Printable number worksheets give ample opportunities to explore different facets of each number. This is an important step on the journey toward solid number sense and the ability to move on to complex math skills.

## Develops Automaticity

When the process of identifying an 18 is time-consuming and laborious, it makes it difficult for a child to then move beyond to add, subtract, or later make fractions and decimals. Repeated practice on math worksheets results in a number automaticity that is necessary later.

## Enhances Handwriting

Writing numbers is difficult for children. Their pincer grasp is still developing and they are still learning writing vocabulary, like straight line, curved line, start at the top/middle/bottom. Every chance to build small muscles makes number formation easier the next time.

## Improves Number Sense

Knowing that 18 is greater than 10, or less than 20, is an important piece of understanding numbers. As children learn to identify numbers on a number line in sequence, they begin to make important comparisons and understand quantity.

## Teaches Grouping

Counting groups of objects or matching a number with a group helps kids begin to “subitize,” or be able to recognize small groups without actually counting each singular object. Subitizing is an important math skill because it takes away the labor of counting each group every time.

## How to Use the Activity

• Choose your option below to get the free math worksheets.
• Just print the packet, then decide how to use the pages.

## Using the Printable Math Worksheets

There are tons of potential ways to use the Number 18 tracing number worksheet. It’s up to you!

Kids love adding manipulatives and games. And teachers love readymade activities! Here are a few ideas to get you started:

• Laminate the tracing printable for write/wipe number practice.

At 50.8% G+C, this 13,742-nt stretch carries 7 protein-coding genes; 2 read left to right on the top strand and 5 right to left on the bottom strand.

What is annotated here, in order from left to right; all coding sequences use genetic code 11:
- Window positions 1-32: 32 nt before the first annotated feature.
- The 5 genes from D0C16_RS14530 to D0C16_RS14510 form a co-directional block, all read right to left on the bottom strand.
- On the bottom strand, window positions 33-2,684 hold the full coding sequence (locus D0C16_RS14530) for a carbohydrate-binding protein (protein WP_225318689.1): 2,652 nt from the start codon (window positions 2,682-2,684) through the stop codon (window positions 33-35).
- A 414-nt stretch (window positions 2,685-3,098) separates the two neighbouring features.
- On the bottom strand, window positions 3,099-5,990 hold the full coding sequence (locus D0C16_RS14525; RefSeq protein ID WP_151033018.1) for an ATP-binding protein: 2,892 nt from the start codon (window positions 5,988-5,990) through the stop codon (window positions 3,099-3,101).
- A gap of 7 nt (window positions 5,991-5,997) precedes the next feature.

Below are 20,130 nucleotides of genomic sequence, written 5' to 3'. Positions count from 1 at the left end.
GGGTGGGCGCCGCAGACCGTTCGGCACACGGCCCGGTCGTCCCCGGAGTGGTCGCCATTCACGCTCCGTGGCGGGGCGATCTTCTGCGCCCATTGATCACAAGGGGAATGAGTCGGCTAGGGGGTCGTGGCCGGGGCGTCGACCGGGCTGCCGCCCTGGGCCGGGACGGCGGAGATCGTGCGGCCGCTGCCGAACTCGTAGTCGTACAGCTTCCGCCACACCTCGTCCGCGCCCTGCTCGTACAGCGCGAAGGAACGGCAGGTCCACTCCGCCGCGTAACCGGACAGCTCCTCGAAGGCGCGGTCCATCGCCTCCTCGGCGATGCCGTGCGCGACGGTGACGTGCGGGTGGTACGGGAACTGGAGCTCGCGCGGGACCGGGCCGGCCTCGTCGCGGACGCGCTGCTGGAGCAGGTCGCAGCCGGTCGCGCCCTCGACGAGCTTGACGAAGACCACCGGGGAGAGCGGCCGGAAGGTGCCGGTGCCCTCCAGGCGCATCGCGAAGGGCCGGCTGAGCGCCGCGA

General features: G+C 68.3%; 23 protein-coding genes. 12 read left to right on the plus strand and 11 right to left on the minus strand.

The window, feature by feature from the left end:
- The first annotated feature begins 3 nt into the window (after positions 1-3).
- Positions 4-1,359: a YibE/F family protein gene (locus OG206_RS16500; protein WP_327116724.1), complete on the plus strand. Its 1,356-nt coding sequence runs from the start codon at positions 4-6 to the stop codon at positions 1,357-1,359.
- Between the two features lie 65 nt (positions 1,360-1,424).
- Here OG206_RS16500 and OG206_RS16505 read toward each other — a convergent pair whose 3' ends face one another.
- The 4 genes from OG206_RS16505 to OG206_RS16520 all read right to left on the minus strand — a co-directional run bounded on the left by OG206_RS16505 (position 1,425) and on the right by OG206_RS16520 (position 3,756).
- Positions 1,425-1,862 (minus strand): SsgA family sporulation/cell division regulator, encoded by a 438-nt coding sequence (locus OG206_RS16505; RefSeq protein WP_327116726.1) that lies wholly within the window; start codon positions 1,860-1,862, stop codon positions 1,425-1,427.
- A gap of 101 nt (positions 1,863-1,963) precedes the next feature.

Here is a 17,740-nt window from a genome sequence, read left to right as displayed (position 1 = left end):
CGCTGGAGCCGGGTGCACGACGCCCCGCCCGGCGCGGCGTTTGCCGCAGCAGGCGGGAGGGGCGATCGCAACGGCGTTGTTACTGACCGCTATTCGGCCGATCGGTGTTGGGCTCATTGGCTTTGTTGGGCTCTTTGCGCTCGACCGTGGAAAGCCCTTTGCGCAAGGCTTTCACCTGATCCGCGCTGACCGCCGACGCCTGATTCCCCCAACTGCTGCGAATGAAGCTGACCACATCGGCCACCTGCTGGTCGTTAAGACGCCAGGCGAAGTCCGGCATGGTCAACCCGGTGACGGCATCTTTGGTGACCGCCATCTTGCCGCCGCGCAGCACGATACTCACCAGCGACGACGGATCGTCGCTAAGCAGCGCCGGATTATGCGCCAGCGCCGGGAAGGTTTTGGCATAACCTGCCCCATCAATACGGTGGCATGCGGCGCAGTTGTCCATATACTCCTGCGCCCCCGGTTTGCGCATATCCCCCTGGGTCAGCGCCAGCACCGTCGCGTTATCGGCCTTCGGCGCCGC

• Add a die or number cards to turn it into a game.
• Print, staple, and use the packet for everyday review.
• Make an answer key for self-checking.

### Counting Mats

Use any page with a large number image as a mat where students count small objects onto it, or place them into the ten frame.

### Sequence Cards

Download more numbers 1-20 to create a set of large sorting cards. Students can place them sequentially, or backwards, and then practice oral counting.

### Small Group

Use any of the pages to reinforce the entire number with a small group that needs review. You can easily practice ID, formation, and counting on one page.

Find even more engaging activities in the Life Over C’s shop!

## Button Counting Cards for Numbers 1-10

Kim Staten Owner and Curriculum Designer
Kim Staten is a mother of four children ages 20, 19, 16, and 12. Kim has taught at the preschool, kindergarten and early elementary levels for 16 years. With extensive experience working with special needs children, including her own children with special needs (Rett Syndrome, autism, anxiety, and ADHD), she creates hands-on curricula and activities that are great for working with children of all abilities in the classroom and at home. Hands-on, accessible activities are her passion.